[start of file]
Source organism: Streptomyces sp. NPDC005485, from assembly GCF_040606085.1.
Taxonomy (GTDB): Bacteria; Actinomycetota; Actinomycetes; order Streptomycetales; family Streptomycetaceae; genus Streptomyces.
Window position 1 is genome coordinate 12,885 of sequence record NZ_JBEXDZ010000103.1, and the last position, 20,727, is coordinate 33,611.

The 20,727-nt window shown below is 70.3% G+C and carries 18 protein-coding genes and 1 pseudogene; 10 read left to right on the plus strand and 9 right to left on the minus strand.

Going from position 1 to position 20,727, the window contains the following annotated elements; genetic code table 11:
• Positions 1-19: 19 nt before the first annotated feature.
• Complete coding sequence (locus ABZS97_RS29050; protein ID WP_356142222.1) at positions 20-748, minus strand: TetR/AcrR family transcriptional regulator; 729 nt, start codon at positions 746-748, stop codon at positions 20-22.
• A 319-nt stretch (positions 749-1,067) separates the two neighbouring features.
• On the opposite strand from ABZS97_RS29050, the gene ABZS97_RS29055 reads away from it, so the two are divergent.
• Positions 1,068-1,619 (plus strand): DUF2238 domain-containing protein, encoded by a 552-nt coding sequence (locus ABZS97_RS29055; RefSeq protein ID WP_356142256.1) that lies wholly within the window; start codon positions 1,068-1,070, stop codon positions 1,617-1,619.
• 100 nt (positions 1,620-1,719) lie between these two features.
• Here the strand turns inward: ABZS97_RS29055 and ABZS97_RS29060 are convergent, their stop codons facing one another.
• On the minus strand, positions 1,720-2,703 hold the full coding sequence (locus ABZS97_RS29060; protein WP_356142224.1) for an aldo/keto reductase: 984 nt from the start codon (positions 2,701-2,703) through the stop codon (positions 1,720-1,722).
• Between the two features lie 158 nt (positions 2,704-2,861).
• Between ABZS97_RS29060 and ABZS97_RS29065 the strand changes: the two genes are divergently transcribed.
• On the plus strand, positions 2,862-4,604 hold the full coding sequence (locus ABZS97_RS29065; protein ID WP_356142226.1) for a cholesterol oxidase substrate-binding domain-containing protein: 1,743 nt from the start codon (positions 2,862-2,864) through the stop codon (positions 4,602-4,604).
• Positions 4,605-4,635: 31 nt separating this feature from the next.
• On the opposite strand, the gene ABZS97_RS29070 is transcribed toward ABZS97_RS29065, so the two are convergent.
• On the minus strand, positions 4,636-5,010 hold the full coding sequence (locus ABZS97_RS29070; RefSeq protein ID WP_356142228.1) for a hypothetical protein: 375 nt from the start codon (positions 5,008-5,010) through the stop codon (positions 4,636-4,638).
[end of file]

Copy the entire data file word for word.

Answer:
Source organism: Streptomyces sp. NPDC005485, from assembly GCF_040606085.1.
Taxonomy (GTDB): Bacteria; Actinomycetota; Actinomycetes; order Streptomycetales; family Streptomycetaceae; genus Streptomyces.
Window position 1 is genome coordinate 12,885 of sequence record NZ_JBEXDZ010000103.1, and the last position, 20,727, is coordinate 33,611.

The 20,727-nt window shown below is 70.3% G+C and carries 18 protein-coding genes and 1 pseudogene; 10 read left to right on the plus strand and 9 right to left on the minus strand.

Going from position 1 to position 20,727, the window contains the following annotated elements; genetic code table 11:
• Positions 1-19: 19 nt before the first annotated feature.
• Complete coding sequence (locus ABZS97_RS29050; protein ID WP_356142222.1) at positions 20-748, minus strand: TetR/AcrR family transcriptional regulator; 729 nt, start codon at positions 746-748, stop codon at positions 20-22.
• A 319-nt stretch (positions 749-1,067) separates the two neighbouring features.
• On the opposite strand from ABZS97_RS29050, the gene ABZS97_RS29055 reads away from it, so the two are divergent.
• Positions 1,068-1,619 (plus strand): DUF2238 domain-containing protein, encoded by a 552-nt coding sequence (locus ABZS97_RS29055; RefSeq protein ID WP_356142256.1) that lies wholly within the window; start codon positions 1,068-1,070, stop codon positions 1,617-1,619.
• 100 nt (positions 1,620-1,719) lie between these two features.
• Here the strand turns inward: ABZS97_RS29055 and ABZS97_RS29060 are convergent, their stop codons facing one another.
• On the minus strand, positions 1,720-2,703 hold the full coding sequence (locus ABZS97_RS29060; protein WP_356142224.1) for an aldo/keto reductase: 984 nt from the start codon (positions 2,701-2,703) through the stop codon (positions 1,720-1,722).
• Between the two features lie 158 nt (positions 2,704-2,861).
• Between ABZS97_RS29060 and ABZS97_RS29065 the strand changes: the two genes are divergently transcribed.
• On the plus strand, positions 2,862-4,604 hold the full coding sequence (locus ABZS97_RS29065; protein ID WP_356142226.1) for a cholesterol oxidase substrate-binding domain-containing protein: 1,743 nt from the start codon (positions 2,862-2,864) through the stop codon (positions 4,602-4,604).
• Positions 4,605-4,635: 31 nt separating this feature from the next.
• On the opposite strand, the gene ABZS97_RS29070 is transcribed toward ABZS97_RS29065, so the two are convergent.
• On the minus strand, positions 4,636-5,010 hold the full coding sequence (locus ABZS97_RS29070; RefSeq protein ID WP_356142228.1) for a hypothetical protein: 375 nt from the start codon (positions 5,008-5,010) through the stop codon (positions 4,636-4,638).